Tu Agua

Tu Agua – Spanish-Language Community Engagement

Background

Non-English-speaking communities are traditionally less aware of and engaged in local and regional water issues. Person-on-the-street and community leader interviews identified three basic areas that water agencies serving linguistically diverse communities needed to address before the community would become more engaged and interested in water issues:

  • Most non-English-speaking respondents could not identify their water provider by name. This was especially true in areas were renters had their utilities cost included in their rent and therefore received no direct communication from their water agency.
  • Overwhelmingly, respondents did not trust the quality of their water. Oftentimes the mistrust emanated from misinformation regarding the provenance of the water, other times it cultural and home-country experiences fostered distrust within immigrant communities, and other cases were due to lack of information and communication with their water providers.
  • Due to this distrust, every non-English-speaking respondent reported purchasing bottled water for home consumption, many even for cooking. Some reported spending upwards of $200 a month on bottled water, which results in devastating and disproportionate effects on the economic wellbeing of these disadvantaged communities.

Pilot Program

In response to the findings, a pilot program was developed for the Olivehurst, California, whose growing Latino population currently comprises nearly 40% of the total population. The program aimed to assist the Olivehurst Public Utility District (OPUD) to better engage with and inform their Spanish-speaking community. The goal was to develop strategies and materials that could be adapted and replicated in other diverse communities. 

Program Elements

Community Engagement

  • Participated in community and cultural events, providing water education and introducing OPUD to Spanish-speaking members of the community. Events included County Fairs, health fairs, Cinco de Mayo events and Hispanic Heritage Month events.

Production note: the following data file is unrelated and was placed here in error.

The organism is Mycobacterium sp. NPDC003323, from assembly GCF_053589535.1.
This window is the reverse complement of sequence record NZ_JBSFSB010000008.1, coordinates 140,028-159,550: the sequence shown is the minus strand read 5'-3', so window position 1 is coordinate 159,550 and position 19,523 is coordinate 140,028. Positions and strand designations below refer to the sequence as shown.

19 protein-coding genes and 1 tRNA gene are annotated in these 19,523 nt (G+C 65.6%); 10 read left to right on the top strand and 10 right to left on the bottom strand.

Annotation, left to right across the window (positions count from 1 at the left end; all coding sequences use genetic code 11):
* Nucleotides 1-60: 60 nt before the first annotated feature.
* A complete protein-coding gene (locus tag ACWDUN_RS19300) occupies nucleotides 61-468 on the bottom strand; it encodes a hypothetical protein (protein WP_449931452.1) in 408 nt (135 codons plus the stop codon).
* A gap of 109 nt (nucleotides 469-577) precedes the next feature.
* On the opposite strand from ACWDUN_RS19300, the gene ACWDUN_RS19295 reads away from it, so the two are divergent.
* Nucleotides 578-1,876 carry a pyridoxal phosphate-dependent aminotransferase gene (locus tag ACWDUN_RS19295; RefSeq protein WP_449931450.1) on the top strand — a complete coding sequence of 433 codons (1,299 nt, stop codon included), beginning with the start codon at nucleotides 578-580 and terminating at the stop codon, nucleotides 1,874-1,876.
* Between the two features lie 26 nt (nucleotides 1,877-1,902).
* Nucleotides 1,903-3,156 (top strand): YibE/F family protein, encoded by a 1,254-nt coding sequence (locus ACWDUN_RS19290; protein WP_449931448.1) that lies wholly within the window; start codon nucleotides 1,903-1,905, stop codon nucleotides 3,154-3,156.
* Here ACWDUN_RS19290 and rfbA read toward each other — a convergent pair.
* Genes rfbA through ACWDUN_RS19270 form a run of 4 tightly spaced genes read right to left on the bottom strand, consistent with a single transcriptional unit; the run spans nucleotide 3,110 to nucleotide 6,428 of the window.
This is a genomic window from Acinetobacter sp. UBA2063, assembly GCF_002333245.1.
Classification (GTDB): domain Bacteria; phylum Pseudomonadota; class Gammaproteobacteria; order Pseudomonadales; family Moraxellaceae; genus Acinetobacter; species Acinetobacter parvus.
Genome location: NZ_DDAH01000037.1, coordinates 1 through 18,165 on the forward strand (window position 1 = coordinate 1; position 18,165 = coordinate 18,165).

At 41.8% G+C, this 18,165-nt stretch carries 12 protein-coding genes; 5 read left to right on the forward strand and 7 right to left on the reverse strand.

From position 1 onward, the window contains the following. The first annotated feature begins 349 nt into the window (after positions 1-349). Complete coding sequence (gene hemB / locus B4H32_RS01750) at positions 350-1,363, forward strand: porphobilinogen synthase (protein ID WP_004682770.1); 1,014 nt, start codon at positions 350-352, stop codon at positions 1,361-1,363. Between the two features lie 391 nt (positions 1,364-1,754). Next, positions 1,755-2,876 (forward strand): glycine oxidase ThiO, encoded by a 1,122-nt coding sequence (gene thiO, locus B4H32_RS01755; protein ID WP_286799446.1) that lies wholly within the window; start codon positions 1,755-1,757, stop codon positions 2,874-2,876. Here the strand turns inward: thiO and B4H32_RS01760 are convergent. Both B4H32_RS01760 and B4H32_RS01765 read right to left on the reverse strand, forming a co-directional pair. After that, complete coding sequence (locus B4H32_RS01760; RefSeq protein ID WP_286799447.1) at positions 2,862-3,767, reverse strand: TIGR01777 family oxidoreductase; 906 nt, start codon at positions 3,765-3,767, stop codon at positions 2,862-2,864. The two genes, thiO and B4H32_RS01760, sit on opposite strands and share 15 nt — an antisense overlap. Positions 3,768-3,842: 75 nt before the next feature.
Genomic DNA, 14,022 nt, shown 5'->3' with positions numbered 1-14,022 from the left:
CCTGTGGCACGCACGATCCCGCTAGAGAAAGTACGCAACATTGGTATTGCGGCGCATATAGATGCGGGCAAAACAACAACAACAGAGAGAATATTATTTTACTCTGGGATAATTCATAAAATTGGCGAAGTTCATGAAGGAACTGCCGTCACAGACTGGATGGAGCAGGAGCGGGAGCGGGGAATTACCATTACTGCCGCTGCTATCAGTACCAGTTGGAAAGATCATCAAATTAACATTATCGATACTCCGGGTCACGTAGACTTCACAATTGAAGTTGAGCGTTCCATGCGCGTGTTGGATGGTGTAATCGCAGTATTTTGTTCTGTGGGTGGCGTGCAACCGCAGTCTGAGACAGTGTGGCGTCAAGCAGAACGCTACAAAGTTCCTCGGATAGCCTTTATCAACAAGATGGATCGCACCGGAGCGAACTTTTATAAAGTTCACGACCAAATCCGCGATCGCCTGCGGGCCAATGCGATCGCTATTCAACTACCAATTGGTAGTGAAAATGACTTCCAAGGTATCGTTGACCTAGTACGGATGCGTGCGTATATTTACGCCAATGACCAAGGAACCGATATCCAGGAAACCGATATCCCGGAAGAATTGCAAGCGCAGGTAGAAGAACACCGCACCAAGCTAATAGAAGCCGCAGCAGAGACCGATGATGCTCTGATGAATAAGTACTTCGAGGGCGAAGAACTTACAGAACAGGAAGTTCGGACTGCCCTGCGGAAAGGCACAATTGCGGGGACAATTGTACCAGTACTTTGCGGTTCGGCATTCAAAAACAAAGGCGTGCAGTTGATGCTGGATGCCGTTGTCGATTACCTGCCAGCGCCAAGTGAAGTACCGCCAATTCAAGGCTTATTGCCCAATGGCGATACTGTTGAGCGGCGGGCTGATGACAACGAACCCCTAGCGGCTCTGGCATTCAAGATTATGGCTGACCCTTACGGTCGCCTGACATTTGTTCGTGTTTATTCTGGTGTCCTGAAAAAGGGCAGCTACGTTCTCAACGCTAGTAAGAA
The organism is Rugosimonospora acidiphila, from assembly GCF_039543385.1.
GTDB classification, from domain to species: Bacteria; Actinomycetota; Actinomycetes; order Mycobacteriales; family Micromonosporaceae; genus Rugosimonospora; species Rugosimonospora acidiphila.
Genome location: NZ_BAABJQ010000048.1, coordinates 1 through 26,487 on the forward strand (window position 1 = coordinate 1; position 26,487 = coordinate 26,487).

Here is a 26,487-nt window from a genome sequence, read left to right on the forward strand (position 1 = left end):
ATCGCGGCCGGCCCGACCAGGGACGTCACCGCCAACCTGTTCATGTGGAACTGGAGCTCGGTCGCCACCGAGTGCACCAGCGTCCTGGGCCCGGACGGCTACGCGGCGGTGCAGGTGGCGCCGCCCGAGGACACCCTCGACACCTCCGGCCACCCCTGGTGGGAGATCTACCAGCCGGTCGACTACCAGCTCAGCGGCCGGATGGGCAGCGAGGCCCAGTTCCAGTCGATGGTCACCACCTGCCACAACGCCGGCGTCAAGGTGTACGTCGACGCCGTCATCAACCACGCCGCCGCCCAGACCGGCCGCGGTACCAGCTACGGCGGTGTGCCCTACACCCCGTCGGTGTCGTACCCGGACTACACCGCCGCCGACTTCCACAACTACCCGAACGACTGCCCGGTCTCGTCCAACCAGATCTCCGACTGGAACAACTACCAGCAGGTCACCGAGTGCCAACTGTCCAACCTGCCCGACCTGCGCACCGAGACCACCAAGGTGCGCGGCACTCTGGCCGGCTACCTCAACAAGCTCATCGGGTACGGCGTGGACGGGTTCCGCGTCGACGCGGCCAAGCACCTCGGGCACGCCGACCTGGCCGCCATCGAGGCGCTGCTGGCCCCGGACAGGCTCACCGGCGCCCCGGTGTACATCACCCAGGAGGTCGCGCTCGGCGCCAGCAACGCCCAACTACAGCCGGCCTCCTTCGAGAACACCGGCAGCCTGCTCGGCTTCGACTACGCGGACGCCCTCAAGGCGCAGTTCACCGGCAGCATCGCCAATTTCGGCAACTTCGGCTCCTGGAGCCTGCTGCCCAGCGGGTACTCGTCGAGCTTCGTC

• Worked with English Learner Advisory Committee (ELAC) coordinators at local public schools to attend their ELAC meetings and present to parents of non-English-speaking students information about water quality, water issues and how to better engage with their water provider.
  • Participated in live, in-studio interviews on Spanish-language radio to talk about water quality, water issues and how the community can be more involved in water-related decision making. Took and answered questions from the community on air. 

Social Media

  • Developed a Tu Agua Facebook page, in Spanish, to provide water related information and answer questions from the community. The Facebook page hosted a variety of information and materials, including:
    • A series of videos demonstrating various fruit- and herb-infused water recipes, encouraging viewers to use their clean, drinkable tap water in flavorful ways that would address personal distaste of tap water.
    • A video tour of OPUD’s water treatment plant, showing the process by which OPUD cleans water and provides high-quality, drinking water.
    • A series of posts and images giving tips and ideas as to how to conserve water.
    • A series of posts and images showing what individuals can do within their homes and neighborhoods to keep their local water supply clean.

Organizational Support

  • Translated numerous materials and forms into Spanish, including connection and disconnection forms, shut off notices and more. Additionally, developed a guide to help non-English-speakers understand Consumer Confidence Reports (CCRs).
  • Developed a section of the OPUD website in Spanish, to provide easy access to general information and translated forms.
  • In coordination OPUD’s Board of Directors, developed organizational policies to track language needs in the organization and enhance hiring strategies to ensure individuals with needed language skill sets are available at critical community interaction points of service.
  • Implemented a Language Line where staff can instantly reach interpreters for any language, including ASL, when interacting with community members who need language assistance. Furthermore, developed standards for testing and qualifying the language skill capabilities of staff who self-report as bilingual.

Download Materials

CCR Guide English

Water Treatment Plant Video